February 26, 2021

Pandemic, urgency, vulnerability and housing

In the last session of the plenary session of the Congress of Deputies, the RDL for the protection of consumers and users against situations of social and economic vulnerability was approved, promoted by the Ministry of Consumer Affairs.

The RDL introduces several legal modifications, among which I would like to highlight the definition of a vulnerable consumer beyond the strict economic sense, and the extension of the prohibition of evictions to people without a housing alternative. These two measures were necessary and urgent to correct market dysfunctionalities: market failures derived, for example, from information asymmetry, and now accentuated by the global pandemic situation.

The effects of this RDL are beneficial for each and every one of us, also for those who voted against it. This is important because, sometimes, there are those who want to identify the concept of vulnerability, from a liberal point of view, with a pejorative and blaming situation.

Pejorative because there are those who want to think that vulnerability is a thing of the poor, the lazy, the crooks. And guilty in the Catholic and liberal sense. For example, if you do not have electricity, even though Endesa is responsible for the problem, it is that “you are doing something wrong”.

Liberalism defends that well-being is the fruit of effort; ergo, if you are in a situation of discomfort, it is because you do not make an effort, you are lazy, a thug. This argument is stripped of any hint of reality. Because people are not just the fruits of ourselves, but of social construction. Society builds us, or destroys us. The RDL defines vulnerability in this sense, as a situation, already temporary, already permanent, in which we can all find ourselves due to age, gender, disability, knowledge, in general or in relation to a field of the market, and also of purchasing power.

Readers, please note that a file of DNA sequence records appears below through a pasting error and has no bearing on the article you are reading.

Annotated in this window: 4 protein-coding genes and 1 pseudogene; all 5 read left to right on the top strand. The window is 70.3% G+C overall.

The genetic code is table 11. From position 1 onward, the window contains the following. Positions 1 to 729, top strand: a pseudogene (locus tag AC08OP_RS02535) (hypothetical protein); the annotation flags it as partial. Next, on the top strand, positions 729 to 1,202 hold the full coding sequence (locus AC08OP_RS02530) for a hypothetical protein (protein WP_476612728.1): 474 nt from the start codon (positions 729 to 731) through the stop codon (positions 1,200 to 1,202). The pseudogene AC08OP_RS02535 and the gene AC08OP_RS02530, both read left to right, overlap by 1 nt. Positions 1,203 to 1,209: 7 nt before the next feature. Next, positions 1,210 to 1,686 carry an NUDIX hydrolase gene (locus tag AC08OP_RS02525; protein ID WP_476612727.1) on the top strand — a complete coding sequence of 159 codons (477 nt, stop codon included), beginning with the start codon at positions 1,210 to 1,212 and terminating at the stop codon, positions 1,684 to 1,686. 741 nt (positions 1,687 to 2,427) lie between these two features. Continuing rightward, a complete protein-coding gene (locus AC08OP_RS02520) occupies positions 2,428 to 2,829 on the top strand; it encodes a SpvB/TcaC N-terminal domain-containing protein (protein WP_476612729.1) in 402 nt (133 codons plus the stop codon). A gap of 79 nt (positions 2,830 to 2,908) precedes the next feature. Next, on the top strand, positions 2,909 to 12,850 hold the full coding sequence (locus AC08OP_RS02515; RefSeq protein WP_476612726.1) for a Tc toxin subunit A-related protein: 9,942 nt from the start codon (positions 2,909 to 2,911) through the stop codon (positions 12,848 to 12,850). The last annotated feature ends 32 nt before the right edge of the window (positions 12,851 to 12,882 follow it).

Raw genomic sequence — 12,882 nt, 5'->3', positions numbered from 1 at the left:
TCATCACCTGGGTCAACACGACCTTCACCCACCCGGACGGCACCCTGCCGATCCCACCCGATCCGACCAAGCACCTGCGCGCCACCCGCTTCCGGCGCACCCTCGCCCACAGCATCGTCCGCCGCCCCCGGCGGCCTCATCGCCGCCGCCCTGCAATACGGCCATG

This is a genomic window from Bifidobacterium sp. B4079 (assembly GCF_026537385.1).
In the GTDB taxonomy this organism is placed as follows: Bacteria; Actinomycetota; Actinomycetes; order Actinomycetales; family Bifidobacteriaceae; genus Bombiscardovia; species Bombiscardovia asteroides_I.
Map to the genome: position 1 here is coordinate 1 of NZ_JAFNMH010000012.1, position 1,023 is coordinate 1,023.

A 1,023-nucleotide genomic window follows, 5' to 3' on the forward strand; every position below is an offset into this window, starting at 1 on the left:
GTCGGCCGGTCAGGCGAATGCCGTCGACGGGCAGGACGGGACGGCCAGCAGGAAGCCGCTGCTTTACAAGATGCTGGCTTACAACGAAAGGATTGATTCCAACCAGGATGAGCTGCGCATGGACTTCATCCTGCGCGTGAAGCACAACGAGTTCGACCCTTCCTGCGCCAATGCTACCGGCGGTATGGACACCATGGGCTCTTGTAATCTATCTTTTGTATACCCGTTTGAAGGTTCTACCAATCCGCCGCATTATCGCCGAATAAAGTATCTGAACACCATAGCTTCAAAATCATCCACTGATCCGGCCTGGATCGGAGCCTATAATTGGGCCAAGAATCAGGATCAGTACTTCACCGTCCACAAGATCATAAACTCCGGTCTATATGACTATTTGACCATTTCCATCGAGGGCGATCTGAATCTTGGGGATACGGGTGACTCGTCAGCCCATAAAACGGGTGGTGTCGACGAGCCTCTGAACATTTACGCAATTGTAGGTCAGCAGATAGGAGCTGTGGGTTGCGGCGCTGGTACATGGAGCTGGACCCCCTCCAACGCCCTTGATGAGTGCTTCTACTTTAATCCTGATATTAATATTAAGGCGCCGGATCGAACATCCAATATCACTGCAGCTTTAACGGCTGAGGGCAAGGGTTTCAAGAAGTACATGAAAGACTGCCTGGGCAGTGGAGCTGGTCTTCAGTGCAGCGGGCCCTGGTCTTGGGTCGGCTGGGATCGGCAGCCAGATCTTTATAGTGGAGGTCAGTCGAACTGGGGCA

It is widely accepted worldwide that health does not depend only on individual factors, but also on social factors. The WHO establishes that “The social determinants of health are the circumstances in which people are born, grow, live, work and age”. Likewise, the WHO defines health as “a state of complete physical, mental and social well-being, and not only the absence of diseases or illnesses.”

Likewise, it is widely accepted that social exclusion is defined, and measured, taking into account several factors, not only income or absolute or relative poverty index, but also contemplates the state of health, contacts or social networks, origin, origin, gender, age, etc.

If health is defined from the life we ​​can lead, and this is determined by our social environment, in which consumer relationships are inevitable, is it not imperative that consumer relationships are also defined based on social factors ? And, if social exclusion is defined based on social parameters, isn’t the situation of vulnerability an immediate consequence of the same?

Despite this obviousness, the rights voted against and used false arguments in their speeches.

They voted against because as neoliberals, they not only blame the person, but also accumulate capital, such as empty apartments and houses, and they are afraid of losing their position of supremacy, dominance and exploitation of people. They argued that the RDL posed a threat to private property and a clear path for illegal occupation. But it’s not like that.

The RDL is an urgent response to the fear that people have of staying on the street, and a practical application of the right to a decent home contained in article 47 of the Spanish Constitution, and includes all the legal considerations necessary to also observe the right to private property and act against criminal actions.

I want to think that many of those who voted against feel ashamed for trying to leave people defenseless in the midst of the pandemic, for not recognizing that we are facing an emergency situation that required rapid action from the Government. It is about caring for people, and understanding vulnerability and the right to housing in a comprehensive and socially realistic way, as has already been done with health and the concept of social exclusion. It’s not that difficult, even if they’re on the right, right?


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